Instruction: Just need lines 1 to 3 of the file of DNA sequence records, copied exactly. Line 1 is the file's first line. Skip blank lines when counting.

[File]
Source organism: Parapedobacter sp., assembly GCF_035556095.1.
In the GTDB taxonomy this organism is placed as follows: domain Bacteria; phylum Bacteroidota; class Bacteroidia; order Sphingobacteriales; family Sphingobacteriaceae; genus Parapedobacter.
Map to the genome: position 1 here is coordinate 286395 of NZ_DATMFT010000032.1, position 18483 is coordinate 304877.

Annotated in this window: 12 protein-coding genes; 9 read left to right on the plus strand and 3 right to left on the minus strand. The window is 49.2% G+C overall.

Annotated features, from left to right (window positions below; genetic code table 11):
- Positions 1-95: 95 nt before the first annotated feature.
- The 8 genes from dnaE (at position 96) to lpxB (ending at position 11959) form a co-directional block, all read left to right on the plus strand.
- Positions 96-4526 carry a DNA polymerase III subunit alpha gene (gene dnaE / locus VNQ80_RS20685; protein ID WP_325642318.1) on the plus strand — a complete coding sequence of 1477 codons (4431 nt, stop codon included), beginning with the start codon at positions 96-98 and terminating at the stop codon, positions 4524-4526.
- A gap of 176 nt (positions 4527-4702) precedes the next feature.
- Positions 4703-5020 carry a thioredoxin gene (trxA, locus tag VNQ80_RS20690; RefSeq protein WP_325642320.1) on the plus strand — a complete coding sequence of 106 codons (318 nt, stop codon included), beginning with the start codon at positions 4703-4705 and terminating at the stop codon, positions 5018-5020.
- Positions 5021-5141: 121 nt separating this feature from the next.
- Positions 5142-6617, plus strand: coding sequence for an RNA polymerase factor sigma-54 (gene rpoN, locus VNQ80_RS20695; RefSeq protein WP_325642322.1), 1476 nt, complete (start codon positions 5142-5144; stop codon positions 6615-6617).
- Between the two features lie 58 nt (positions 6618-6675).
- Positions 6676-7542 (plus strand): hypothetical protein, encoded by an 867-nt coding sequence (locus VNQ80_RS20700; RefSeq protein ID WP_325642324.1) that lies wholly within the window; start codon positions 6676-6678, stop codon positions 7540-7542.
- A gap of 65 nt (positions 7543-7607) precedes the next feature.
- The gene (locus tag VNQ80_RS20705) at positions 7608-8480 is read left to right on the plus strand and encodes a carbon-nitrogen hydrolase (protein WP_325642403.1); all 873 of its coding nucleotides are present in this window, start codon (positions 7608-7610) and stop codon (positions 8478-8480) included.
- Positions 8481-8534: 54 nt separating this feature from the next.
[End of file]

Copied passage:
Source organism: Parapedobacter sp., assembly GCF_035556095.1.
In the GTDB taxonomy this organism is placed as follows: domain Bacteria; phylum Bacteroidota; class Bacteroidia; order Sphingobacteriales; family Sphingobacteriaceae; genus Parapedobacter.
Map to the genome: position 1 here is coordinate 286395 of NZ_DATMFT010000032.1, position 18483 is coordinate 304877.